Basil rose up with fear and trembling, undressed himself, putting off the old man, and went down praying into the water; and the Priest going down along with him, baptized him.' The reasons assigned for this practice are, that christians ought to put off the old man before they put on a profession of christianity; that as men came naked into the world, so they ought to come naked into the church, for rich men could not enter into the kingdom of heaven; that it was an imitation of Christ who laid aside his glory, and made himself of no reputation for them; and that Adam had forfeited all, and christians ought to profess to be restored to the enjoyment of all, only by Jesus Christ. That most learned and accurate historian, James Basnage, than whom no man understood church history better, says, . When Artists threw garments over pictures of the Baptized, they consulted the taste of the spectators more than the truth of the fact.'
The many inconveniencies attending Immersion form a strong presumption, that it is not the proper mode of dispensing an ordinance, which is connected with the preaching of the Gospel to every creature.
In scripture history, the act of Baptism is always considered as immediately possible, as soon as water can, in any quantity, great or small, be procured. Is this the case with the act of immersion? Is Baptism a debt, which the immersion Baptist can pay to the believer on demand? Must he not first go to a river, or procure a bath, and prepare changes of raiment? It is not enough for his purpose to "See here is water." It must be ascertained that the water is sufficiently deep and abundant to plunge ; sufficiently shallow and gentle to plunge with safety.
No man can be more favourable than I am to cold bathing. It is a bracer and a luxury. No great hardship could be experienced, in any climate, were the practice enjoined every day. And surely that would be a very extraordinary constitution, which could not, at any age, "well endure" to be plunged once in one's life. But an attendant on bathers, a person whose work it is to wade in with them-to plunge them to lift them up again—and to lead them out again—has a task which, I conceive, is not quite so pleasant. Many a worthy person, I have no doubt, makes his bread by it; and some may do so, without injury or inconvenience. But if there should be much to do in this business, I should suppose it must be very severe labour, and very trying to health. The warmer the country, so much the worse: the pores being more open, the evaporation more rapid, and every change of temperature more sensibly felt.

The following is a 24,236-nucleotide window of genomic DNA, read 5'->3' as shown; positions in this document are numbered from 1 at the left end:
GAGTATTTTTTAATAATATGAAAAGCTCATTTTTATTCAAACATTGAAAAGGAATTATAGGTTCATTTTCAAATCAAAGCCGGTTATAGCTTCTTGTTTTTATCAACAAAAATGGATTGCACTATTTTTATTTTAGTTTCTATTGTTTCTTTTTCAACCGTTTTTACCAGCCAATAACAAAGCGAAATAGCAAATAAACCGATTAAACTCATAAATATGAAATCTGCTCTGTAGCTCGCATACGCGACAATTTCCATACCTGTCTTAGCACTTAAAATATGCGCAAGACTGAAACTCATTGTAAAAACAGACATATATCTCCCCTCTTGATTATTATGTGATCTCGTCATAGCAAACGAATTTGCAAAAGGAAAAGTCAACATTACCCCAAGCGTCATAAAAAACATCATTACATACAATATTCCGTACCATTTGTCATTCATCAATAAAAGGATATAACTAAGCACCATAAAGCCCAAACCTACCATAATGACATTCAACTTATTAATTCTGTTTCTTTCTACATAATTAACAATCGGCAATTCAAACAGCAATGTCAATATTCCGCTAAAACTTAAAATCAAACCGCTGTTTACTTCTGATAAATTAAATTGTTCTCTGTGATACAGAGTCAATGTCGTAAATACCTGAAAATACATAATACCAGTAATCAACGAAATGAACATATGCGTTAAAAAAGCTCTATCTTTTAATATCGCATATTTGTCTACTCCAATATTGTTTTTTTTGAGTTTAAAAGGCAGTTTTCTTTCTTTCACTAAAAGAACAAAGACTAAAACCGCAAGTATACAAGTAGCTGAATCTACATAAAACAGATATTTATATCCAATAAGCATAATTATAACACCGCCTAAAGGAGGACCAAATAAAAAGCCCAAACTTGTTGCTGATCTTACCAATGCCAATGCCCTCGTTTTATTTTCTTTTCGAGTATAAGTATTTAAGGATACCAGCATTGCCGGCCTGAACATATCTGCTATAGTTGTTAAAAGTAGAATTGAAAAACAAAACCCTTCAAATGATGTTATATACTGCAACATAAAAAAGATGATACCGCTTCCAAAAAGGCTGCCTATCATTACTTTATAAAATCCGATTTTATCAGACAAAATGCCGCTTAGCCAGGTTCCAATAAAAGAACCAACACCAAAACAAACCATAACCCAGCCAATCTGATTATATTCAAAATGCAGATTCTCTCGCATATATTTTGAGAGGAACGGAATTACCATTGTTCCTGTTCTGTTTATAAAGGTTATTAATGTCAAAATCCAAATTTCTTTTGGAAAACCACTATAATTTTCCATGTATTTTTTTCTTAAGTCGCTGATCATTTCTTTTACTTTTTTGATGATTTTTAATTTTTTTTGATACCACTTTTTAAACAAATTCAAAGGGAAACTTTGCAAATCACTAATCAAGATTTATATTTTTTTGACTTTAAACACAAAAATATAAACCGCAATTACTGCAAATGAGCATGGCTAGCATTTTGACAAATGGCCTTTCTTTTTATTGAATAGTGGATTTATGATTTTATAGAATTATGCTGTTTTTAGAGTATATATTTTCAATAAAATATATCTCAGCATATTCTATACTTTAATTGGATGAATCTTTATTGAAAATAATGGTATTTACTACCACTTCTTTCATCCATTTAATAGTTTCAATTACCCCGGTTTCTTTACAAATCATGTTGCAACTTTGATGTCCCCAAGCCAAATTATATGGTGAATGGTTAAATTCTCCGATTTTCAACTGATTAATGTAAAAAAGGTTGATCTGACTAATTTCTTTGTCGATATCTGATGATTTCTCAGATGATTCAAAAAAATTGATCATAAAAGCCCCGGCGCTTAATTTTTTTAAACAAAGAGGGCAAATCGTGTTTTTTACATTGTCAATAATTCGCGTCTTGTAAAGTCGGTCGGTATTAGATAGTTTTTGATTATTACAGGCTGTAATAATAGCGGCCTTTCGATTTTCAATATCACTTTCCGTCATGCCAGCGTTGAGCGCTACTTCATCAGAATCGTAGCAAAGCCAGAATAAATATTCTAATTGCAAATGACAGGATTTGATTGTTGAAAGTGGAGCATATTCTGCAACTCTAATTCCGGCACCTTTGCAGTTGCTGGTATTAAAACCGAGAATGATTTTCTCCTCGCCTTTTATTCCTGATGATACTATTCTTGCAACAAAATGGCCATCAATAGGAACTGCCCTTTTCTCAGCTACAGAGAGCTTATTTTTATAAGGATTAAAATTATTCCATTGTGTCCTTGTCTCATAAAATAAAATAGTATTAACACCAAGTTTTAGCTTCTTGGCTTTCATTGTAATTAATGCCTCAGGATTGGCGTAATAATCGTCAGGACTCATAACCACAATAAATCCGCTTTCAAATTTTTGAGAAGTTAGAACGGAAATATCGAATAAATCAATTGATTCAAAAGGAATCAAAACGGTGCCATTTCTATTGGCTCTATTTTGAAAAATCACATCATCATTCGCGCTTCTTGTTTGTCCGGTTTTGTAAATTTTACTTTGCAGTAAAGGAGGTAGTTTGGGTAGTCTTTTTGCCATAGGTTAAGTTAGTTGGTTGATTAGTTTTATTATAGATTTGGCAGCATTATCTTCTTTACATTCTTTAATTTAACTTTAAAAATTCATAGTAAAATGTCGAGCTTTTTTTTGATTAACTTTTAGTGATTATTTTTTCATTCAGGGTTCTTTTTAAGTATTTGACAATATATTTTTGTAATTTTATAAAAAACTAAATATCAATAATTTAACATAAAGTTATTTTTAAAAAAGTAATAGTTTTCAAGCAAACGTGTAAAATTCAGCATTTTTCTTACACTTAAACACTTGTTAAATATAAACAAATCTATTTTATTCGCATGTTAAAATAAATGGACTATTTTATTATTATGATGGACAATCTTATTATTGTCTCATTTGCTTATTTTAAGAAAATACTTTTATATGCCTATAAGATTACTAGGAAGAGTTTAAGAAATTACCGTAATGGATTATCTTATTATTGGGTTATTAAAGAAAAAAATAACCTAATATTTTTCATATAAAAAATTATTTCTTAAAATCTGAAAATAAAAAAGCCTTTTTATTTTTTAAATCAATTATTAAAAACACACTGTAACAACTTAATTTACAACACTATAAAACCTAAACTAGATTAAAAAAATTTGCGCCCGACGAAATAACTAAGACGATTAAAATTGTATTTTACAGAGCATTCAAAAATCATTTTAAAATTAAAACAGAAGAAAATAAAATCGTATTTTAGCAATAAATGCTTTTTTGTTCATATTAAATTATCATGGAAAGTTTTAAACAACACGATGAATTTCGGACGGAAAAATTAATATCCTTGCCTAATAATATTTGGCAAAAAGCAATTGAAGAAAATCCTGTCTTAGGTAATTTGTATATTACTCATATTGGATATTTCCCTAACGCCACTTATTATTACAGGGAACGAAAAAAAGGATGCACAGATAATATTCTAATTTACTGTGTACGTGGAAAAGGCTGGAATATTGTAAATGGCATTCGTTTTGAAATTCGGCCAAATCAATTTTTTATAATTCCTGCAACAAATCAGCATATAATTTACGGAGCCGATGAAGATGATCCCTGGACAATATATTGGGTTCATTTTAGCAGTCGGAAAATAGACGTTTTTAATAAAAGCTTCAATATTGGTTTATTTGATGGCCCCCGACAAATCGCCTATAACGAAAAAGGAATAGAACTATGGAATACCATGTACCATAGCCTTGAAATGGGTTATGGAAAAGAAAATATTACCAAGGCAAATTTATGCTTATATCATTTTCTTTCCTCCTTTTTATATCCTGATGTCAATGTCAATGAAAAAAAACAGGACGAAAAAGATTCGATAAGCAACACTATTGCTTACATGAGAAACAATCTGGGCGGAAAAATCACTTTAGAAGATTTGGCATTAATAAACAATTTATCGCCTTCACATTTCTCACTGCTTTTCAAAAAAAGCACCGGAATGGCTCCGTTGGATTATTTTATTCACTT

Jacob complained of this hardship, in the ordinary labours of the pastoral life. "In the day the drought consumed me, and the frost by night," Gen. xxxi. 40. What must have been the condition of John the Baptist, had his office consisted in preaching, and wading into the river, and plunging others, and splashing himself, wading back to the bank, returning into the river again; all the while instructing those who were asking him what they should do, replying to the questions of the messengers who were asking, "Who art thou?" and "Why baptizest thou?" and bearing testimony to Him who was coming after him, and was to be preferred before him!
Poor "Joannes de Dooper," John the Dipper, as the Dutch Bible calls him, if such was the nature of his ministry, what an amphibious life must he have lived! The three thousand baptized on the day of Pentecost might be divided among a number. But there went out to John "Jerusalem, and all Judea, and all the region round about Jordan, and were baptized" by him alone. This must have been a work of time; and, on the supposition of his immersing them, he could be little out of the water from morning to night, as long as his public ministry lasted. His legs and arms at least, whatever more of him, must have been soon excoriated by the friction of his soaking "camel's hair" garment.* "The leathern girdle about his loins" must have become
* Dr. Campbell gives us, on Matth. iii. 4. the following Note.